Chaudhry Naveed ul Haq, the Federal Ministry of Commerce spokesperson, has stated that there is no shortage of fertiliser for the Rabi season in the country.
Approximately 3.3 million tons of fertiliser are available as per the demand. Federal Minister of Commerce Dr Gohar Ejaz has ensured that the gas supply to the fertiliser industry will remain uninterrupted.
He says that the government is making every possible effort to ensure farmers can access fertilisers at government rates. Strict action will be taken against individuals engaged in the profiteering of expensive fertiliser. Provincial governments have been issued directives in this regard.
Urea fertiliser crisis and black marketing in Badin causing distress among farmers
Dr Yasar Mahmood, a National Fertilizers Development Centre Research Officer, explains that the country should ideally use 6.6 million tons of urea and 2.2 million tons of DAP fertiliser every year according to crop requirements. However, the continuous decrease in DAP fertiliser usage in recent years is a concern.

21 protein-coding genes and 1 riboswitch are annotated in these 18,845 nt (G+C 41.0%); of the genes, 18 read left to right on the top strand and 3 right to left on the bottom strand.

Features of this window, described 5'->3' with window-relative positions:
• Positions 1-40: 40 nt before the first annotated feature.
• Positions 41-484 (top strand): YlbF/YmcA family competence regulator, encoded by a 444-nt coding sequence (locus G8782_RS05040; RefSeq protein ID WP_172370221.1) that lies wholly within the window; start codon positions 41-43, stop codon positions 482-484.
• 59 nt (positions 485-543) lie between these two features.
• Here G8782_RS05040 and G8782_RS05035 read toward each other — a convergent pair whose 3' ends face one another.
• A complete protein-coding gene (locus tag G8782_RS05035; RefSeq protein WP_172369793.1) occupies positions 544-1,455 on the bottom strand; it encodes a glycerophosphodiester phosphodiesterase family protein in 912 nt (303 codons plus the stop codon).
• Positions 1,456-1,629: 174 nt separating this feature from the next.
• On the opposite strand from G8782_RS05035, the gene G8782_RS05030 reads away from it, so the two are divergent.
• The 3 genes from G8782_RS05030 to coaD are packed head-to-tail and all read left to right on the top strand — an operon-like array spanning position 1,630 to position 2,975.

He states that last year, 1.8 million tons of DAP fertiliser were used, and this year’s usage may be around 1.2 million tons. “The reduced use of DAP fertiliser signals a potential threat to average yields. The increase in the dollar and gas prices has made DAP fertiliser expensive. Mid-level farmers cannot bear this burden and, despite their reluctance, are forced to reduce the use of DAP fertiliser.”
The government is making efforts to ensure the availability of fertilisers at affordable rates for farmers, especially during the Rabi season, when wheat and other crops are sown. The government has also taken measures to curb hoarding and profiteering in the fertiliser market.
Published on 22 Sep 2023